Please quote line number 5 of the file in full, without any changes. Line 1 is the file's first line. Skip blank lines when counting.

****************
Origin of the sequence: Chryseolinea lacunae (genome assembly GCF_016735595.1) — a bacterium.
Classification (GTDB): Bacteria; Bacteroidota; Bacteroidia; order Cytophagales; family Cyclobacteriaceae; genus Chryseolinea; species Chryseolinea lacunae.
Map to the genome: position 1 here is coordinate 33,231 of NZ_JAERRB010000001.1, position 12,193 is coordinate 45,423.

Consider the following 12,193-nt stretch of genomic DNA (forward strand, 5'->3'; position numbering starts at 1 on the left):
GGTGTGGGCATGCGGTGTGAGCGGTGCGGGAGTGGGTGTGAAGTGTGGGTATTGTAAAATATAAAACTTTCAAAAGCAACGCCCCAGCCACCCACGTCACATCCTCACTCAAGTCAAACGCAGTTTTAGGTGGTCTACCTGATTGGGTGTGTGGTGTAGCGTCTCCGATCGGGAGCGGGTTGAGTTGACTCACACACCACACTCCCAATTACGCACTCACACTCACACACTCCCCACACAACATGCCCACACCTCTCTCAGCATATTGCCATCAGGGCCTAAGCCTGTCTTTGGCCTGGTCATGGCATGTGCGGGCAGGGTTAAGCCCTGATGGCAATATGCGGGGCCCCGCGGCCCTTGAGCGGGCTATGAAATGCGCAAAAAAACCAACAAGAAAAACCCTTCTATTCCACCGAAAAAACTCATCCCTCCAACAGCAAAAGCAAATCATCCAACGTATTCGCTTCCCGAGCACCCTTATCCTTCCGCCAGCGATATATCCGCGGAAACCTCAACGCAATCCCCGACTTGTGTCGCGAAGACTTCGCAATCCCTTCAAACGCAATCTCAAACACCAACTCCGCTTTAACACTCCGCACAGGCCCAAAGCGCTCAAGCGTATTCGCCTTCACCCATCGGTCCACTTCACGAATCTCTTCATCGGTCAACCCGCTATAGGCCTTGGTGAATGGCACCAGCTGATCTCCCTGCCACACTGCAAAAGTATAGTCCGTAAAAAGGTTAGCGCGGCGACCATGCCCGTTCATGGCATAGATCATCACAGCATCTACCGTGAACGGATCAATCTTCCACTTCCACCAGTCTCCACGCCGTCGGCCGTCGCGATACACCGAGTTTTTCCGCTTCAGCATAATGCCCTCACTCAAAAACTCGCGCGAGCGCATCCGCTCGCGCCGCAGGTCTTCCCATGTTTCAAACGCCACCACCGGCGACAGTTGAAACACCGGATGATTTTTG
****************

GGTGTGGGCATGCGGTGTGAGCGGTGCGGGAGTGGGTGTGAAGTGTGGGTATTGTAAAATATAAAACTTTCAAAAGCAACGCCCCAGCCACCCACGTCACATCCTCACTCAAGTCAAACGCAGTTTTAGGTGGTCTACCTGATTGGGTGTGTGGTGTAGCGTCTCCGATCGGGAGCGGGTTGAGTTGACTCACACACCACACTCCCAATTACGCACTCACACTCACACACTCCCCACACAACATGCCCACACCTCTCTCAGCATATTGCCATCAGGGCCTAAGCCTGTCTTTGGCCTGGTCATGGCATGTGCGGGCAGGGTTAAGCCCTGATGGCAATATGCGGGGCCCCGCGGCCCTTGAGCGGGCTATGAAATGCGCAAAAAAACCAACAAGAAAAACCCTTCTATTCCACCGAAAAAACTCATCCCTCCAACAGCAAAAGCAAATCATCCAACGTATTCGCTTCCCGAGCACCCTTATCCTTCCGCCAGCGATATATCCGCGGAAACCTCAACGCAATCCCCGACTTGTGTCGCGAAGACTTCGCAATCCCTTCAAACGCAATCTCAAACACCAACTCCGCTTTAACACTCCGCACAGGCCCAAAGCGCTCAAGCGTATTCGCCTTCACCCATCGGTCCACTTCACGAATCTCTTCATCGGTCAACCCGCTATAGGCCTTGGTGAATGGCACCAGCTGATCTCCCTGCCACACTGCAAAAGTATAGTCCGTAAAAAGGTTAGCGCGGCGACCATGCCCGTTCATGGCATAGATCATCACAGCATCTACCGTGAACGGATCAATCTTCCACTTCCACCAGTCTCCACGCCGTCGGCCGTCGCGATACACCGAGTTTTTCCGCTTCAGCATAATGCCCTCACTCAAAAACTCGCGCGAGCGCATCCGCTCGCGCCGCAGGTCTTCCCATGTTTCAAACGCCACCACCGGCGACAGTTGAAACACCGGATGATTTTTG